Romanticism in the Fifth Walk

The story by Rousseau is a narrative illustrating his journey of solitude and his thoughts and experiences in his reverie. The “Fifth Walk,” a part of the reveries, highlights the life and happenings of Rousseau in an island that he takes refuge. He recalls his stay in the St. Pierre Island, where he dedicated his time to idleness, nature, and solitude. He narrates that of all the places he has lived in his life; there was none that gave him true happiness like the island. The island is inhabited by a single family and is less frequented by visitors making it an ideal place for Rousseau to soul-search himself. The environment that the author depicts is serene; there are woodlands, vineyards, trees, a lake, birds, and orchards that create a perfect setting for meditation and self-searching. The random walks that the author takes daily, sparks in-depth thoughts concerning the society’s falsity, nature, and life. The “Fifth Walk” develops ideas for romanticism; the use of individualism and nature explores and exemplifies the theme.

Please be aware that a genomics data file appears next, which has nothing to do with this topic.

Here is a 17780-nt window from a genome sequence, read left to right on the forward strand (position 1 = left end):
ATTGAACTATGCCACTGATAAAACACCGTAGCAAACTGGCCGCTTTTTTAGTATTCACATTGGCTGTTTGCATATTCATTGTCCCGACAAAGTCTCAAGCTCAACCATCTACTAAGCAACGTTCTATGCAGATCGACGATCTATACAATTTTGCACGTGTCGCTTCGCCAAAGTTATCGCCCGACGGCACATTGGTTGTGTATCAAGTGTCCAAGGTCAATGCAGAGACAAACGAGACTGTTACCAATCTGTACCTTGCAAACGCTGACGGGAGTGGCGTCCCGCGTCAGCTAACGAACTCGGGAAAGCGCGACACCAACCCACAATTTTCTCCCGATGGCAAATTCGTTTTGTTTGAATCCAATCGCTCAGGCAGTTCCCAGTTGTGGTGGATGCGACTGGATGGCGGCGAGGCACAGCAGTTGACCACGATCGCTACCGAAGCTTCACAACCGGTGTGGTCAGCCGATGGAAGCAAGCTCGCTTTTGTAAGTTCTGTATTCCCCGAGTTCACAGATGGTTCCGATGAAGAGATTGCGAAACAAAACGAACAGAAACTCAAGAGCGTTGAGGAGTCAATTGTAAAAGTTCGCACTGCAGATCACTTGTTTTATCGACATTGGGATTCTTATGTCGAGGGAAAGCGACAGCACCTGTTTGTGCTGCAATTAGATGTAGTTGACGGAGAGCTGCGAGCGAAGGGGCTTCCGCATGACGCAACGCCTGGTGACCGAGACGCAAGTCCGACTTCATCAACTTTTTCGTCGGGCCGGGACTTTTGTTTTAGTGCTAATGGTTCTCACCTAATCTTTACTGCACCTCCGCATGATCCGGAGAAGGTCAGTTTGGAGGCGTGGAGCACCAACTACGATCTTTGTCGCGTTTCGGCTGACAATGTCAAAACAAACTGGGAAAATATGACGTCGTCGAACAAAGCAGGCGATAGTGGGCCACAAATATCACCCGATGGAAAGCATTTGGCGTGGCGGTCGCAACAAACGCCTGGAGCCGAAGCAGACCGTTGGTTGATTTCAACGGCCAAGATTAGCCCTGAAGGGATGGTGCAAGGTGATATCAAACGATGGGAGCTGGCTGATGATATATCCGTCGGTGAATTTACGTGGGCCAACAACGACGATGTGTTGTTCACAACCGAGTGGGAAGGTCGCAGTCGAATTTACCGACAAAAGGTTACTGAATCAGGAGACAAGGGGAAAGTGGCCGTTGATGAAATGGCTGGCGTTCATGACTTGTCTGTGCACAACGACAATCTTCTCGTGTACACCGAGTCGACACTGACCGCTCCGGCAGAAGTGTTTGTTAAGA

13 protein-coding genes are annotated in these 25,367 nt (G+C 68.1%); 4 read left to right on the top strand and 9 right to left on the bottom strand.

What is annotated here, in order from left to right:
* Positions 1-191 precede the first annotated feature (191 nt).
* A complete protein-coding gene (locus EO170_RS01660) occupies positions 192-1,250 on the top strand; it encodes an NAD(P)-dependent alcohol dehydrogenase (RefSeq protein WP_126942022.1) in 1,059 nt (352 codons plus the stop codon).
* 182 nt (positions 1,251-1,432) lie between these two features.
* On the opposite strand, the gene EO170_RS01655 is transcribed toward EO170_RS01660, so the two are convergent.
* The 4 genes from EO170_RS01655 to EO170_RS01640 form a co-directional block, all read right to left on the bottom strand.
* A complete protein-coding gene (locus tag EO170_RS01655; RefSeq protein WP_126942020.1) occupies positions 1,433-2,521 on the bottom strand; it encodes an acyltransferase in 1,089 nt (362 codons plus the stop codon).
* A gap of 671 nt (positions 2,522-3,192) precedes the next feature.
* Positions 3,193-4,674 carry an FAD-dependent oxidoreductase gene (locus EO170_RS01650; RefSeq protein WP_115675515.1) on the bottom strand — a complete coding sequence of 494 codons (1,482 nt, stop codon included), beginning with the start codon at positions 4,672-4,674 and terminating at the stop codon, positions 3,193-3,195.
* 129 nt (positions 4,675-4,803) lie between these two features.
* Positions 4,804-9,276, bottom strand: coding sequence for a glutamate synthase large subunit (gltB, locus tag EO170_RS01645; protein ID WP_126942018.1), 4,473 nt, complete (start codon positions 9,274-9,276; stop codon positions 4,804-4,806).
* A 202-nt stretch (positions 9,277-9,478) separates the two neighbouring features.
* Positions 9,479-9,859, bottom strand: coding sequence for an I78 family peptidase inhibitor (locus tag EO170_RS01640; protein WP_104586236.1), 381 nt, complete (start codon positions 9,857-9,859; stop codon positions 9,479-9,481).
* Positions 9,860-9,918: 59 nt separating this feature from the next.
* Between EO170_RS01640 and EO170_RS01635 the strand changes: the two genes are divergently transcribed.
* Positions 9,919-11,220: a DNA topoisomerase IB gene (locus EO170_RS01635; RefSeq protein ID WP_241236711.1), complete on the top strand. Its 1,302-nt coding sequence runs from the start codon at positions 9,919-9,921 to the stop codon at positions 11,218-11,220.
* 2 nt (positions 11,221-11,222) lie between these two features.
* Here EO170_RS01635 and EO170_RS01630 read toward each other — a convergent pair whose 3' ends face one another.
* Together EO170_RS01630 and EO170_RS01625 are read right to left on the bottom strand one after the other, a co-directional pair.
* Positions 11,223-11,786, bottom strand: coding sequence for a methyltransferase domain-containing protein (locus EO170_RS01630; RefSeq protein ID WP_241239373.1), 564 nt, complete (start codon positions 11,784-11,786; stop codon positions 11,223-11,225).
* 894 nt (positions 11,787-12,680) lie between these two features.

Nature is among the elements that is mostly used in romantic literature where the beauty of the environment is used to bring out passionate emotions. In the “Fifth Walk,” Rousseau takes a lot of time connecting with nature. He describes the Island’s scenery as “Pleasant and wonderfully situated for the happiness of a man who likes to live within some defined limits” (Rousseau and Goulbourne 49). He explains that the shores of Lac de Bienne are romantic because of the arrangement of the woods and rocks that line the banks of the clear, crystalline waters. Rousseau uses his time studying the various plants on the island, giving attention to every one of them showing his attachment towards learning them. He says, “I wanted every single blade of grass and atom of the plant to be fully described” (Rousseau and Goulbourne 51-52). Rousseau sums his delightful reveries walking through the island and floating on waters on a boat as more pleasurable than any sweet things he has known in life. The writer explains that when he thinks of the place, he gets feelings of longing. He has the most candied regrets about the island wishing he could have spent all his life there; lost in nature and its beauty.             One of the romantic ideas that the story highlights is that of emotional contentment that nature facilitates. Rousseau seeks solace on the island…

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